A class-action lawsuit filed Tuesday alleges that Northwest Hospital & Medical Center fails to properly screen patients eligible for charity care under state law, instead sending their debt to collection agencies.
Northwest Hospital & Medical Center fails to properly screen poor patients eligible for charity care, instead sending their debts for collection in violation of state law, according to a class-action lawsuit filed Tuesday.
The suit, filed in King County Superior Court, seeks damages on behalf of two low-income men who sought emergency services at Northwest, which is operated by UW Medicine. It also seeks to stop others from receiving similar treatment.
Instead of determining that the men — including one with health insurance — were eligible for reduced rates under the Washington state Charity Care Act, the suit says, Northwest officials sent their debt to collection agencies, allowing their wages to be garnished.
It’s a problem that has the potential to affect about 134,000 patients in Northwest’s service area who have incomes at or below 200 percent of the federal poverty level, or about $48,600 for a family of four — the level eligible for charity care, said Matt Geyman, a lawyer for Columbia Legal Services, which filed the suit.
Most Read Stories
- What drivers can and cannot do under Washington state's new distracted-driving law
- Why watermelon is good for you
- Put down that cellphone; distracted-driving law is here
- Distracted-driving law in full effect for Monday morning commute
- Woman, 71, and terrier-Chihuahua named Yoda rescued after nearly week in Olympic National Park
“The problem is too many patients in need of charity care aren’t getting it,” Geyman told reporters Tuesday.
Northwest Hospital officials said they learned of the lawsuit Tuesday and are investigating details.
“Northwest Hospital has always been committed to providing treatment to patients regardless of their ability to pay,” officials said in a statement. “We have financial counselors who work closely with our patients to help investigate all payment sources that might be available including Medicaid and charity care.”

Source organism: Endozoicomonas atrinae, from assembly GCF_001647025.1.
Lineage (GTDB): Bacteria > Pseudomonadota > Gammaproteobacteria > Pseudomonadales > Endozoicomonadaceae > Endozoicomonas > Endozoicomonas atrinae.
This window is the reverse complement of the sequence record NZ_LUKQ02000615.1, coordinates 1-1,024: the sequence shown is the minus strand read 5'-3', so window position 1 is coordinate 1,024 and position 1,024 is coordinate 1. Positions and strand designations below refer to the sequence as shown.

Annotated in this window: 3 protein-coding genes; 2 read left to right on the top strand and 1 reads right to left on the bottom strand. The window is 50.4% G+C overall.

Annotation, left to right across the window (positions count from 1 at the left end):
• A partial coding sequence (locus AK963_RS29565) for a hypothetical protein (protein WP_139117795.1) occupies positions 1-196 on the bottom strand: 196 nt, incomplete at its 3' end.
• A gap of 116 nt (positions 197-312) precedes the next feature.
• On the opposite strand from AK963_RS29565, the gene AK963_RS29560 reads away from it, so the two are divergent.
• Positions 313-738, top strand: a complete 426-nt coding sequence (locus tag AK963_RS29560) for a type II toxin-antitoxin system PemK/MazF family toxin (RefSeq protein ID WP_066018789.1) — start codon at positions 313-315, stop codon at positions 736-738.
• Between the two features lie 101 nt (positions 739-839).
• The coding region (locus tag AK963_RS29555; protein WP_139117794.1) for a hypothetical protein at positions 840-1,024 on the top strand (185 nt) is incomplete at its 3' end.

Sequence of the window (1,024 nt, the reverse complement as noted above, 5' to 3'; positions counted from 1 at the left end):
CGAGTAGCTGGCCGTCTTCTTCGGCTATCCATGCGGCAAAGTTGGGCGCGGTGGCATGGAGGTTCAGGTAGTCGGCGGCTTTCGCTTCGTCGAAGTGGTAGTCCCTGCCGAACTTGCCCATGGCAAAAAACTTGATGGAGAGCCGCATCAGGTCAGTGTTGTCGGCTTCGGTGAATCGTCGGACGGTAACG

The suit names Kamal Amireh, a 55-year-old Seattle cabdriver who was uninsured when he sought care for vertigo at Northwest Hospital in December 2013, and Hugo Cabrera Villalobos, in his early 30s, who went to the emergency room after his arm was pinned under a trailer in February 2015.
Villalobos, a cook who lives in Shoreline, had Premera Blue Cross health insurance through his employer, but it didn’t cover the full cost of his care, the complaint said.
In both cases, staff at Northwest Hospital failed to screen the patients to see if they met income guidelines and other requirements of the charity-care law first enacted in 1989, the complaint alleges.
When Amireh didn’t pay his debt of nearly $4,000, it was sent to a collection agency. He said he asked Northwest workers whether he could receive charity care, but a hospital official said it was “too late,” the complaint states.
In Villalobos’ case, his portion of the debt amounted to $1,400. That bill also was sent for collection.
In both instances, the men’s wages were garnished, depriving their families of income, the lawyers said.
The suit seeks damages for the men and others in their situation and to halt Northwest from demanding payment from uninsured or underinsured patients without first screening them to determine whether they qualify for financial help.
Northwest’s service area includes 639,000 people, including 21 percent who are at or below federal poverty levels, a hospital analysis indicated.
Officials said the hospital provided more than $7.3 million in charity care during the last fiscal year.